Educators: Three Helpful Mindset Shifts

Educators: Three Helpful Mindset shifts

More and more, educators are encountering challenging student behaviors. While we may be making progress in identifying students who need extra support, and providing services for these individuals, educators can still get in their own way when it comes to addressing challenging behavior. A lack of recognition about the way that Adverse Childhood Experiences influence behavior can lead to undesirable outcomes.

Here are a few unproductive ways I sometimes hear educators use to try to resolve challenging behavior:

  1. What will he (or she) work for? This and other variations of thinking “we just need to find the right motivator” is an unreliable approach. Children with behavioral issues can not suddenly acquire the frontal lobe functioning and skills to perform new and more adaptive behaviors simply because they’re offered candy or prizes. It is more complex than that, and while a treat may occasionally yield success for a moment, it will not likely have any long term impact on the root of the behaviors.
  1. What is the trigger for the behavior? People are not so mechanistic that we can identify what single button gets pushed to cause a certain behavior.  Behavior is a result of many influences, internal and external. What triggers a student today, might change tomorrow. Understanding a pattern of behavior can be helpful, but it cannot eliminate triggers altogether.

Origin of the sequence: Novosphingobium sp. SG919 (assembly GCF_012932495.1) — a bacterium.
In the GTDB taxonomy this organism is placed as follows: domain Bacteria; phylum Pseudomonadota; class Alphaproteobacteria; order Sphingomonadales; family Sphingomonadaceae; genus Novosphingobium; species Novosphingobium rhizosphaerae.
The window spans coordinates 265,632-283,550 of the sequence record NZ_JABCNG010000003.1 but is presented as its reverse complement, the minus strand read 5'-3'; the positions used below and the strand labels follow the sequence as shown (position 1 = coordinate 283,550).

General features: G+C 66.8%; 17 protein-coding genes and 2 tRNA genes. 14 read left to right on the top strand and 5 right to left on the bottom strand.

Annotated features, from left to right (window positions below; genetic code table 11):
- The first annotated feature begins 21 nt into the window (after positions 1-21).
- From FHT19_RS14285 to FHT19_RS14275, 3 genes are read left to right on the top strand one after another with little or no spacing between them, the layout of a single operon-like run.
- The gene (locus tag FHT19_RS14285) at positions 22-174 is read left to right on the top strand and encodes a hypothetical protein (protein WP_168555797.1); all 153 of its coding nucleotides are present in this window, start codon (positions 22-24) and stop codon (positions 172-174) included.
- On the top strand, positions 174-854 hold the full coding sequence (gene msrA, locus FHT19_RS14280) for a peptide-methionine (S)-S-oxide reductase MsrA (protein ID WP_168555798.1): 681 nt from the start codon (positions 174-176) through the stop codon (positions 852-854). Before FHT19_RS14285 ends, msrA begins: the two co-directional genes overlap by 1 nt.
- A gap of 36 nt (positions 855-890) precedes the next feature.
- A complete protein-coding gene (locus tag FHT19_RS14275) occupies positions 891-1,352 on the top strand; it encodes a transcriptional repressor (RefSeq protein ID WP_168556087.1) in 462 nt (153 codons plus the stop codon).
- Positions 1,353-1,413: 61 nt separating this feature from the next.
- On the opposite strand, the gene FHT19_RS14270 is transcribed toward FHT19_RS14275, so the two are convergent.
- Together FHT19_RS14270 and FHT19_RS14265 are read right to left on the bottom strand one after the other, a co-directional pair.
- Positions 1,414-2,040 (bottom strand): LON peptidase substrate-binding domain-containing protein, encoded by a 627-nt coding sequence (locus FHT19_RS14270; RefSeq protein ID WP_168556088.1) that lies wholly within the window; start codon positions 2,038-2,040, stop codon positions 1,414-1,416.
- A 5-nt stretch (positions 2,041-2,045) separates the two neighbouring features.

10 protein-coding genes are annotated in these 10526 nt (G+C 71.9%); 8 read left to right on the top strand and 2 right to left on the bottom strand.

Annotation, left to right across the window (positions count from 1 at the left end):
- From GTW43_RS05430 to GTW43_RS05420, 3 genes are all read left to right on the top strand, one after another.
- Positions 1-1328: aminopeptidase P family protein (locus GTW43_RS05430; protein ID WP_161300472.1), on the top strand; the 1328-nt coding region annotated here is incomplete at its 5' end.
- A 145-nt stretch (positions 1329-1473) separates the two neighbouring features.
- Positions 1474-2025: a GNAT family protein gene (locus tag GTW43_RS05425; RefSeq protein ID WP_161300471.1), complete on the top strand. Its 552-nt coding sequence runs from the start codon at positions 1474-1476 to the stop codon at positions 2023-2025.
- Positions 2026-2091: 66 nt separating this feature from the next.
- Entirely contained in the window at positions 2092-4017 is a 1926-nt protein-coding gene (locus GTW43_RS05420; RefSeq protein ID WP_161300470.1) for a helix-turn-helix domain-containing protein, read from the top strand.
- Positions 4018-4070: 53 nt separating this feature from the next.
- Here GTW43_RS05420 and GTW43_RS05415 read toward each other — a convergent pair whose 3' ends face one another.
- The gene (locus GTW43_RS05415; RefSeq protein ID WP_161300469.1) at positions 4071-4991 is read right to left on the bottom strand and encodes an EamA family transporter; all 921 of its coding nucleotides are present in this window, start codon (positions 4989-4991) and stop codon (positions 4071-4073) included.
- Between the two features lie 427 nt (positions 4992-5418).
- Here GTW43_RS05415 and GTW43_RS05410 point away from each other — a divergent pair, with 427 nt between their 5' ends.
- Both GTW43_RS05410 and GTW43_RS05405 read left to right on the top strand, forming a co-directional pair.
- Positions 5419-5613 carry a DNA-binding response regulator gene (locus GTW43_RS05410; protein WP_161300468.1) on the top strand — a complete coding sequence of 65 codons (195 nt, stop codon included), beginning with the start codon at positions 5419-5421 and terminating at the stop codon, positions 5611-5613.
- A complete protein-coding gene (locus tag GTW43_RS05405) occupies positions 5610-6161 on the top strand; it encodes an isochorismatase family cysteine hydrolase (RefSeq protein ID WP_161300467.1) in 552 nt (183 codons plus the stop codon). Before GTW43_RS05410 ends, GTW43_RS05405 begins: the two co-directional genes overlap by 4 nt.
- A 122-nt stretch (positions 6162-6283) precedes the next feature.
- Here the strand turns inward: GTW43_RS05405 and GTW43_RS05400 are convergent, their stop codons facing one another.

1. Medication is the golden ticket! I’ve worked with kids both on and off medication over my 28 year career. I’ve seen it work to varying degrees, but I’ve yet to see it be the only missing ingredient. Even in cases where medication is the right course, there are still environmental changes that should change for the child to make measurable progress.

Trauma Informed practices offer a more productive framework.

In the end, there must be a recognition of the underlying current that is present with many students who exhibit challenging behavior. Students with ACEs cannot be managed simply by finding the right motivator, or enforcing stricter rules and consequences. It is analogous to only treating a symptom, not the illness. Rather, the entire atmosphere and environment around the student must be examined and purposefully constructed. This eye towards being more trauma-informed will yield infinitely better results than only focusing on the behavior alone. 

Leave a comment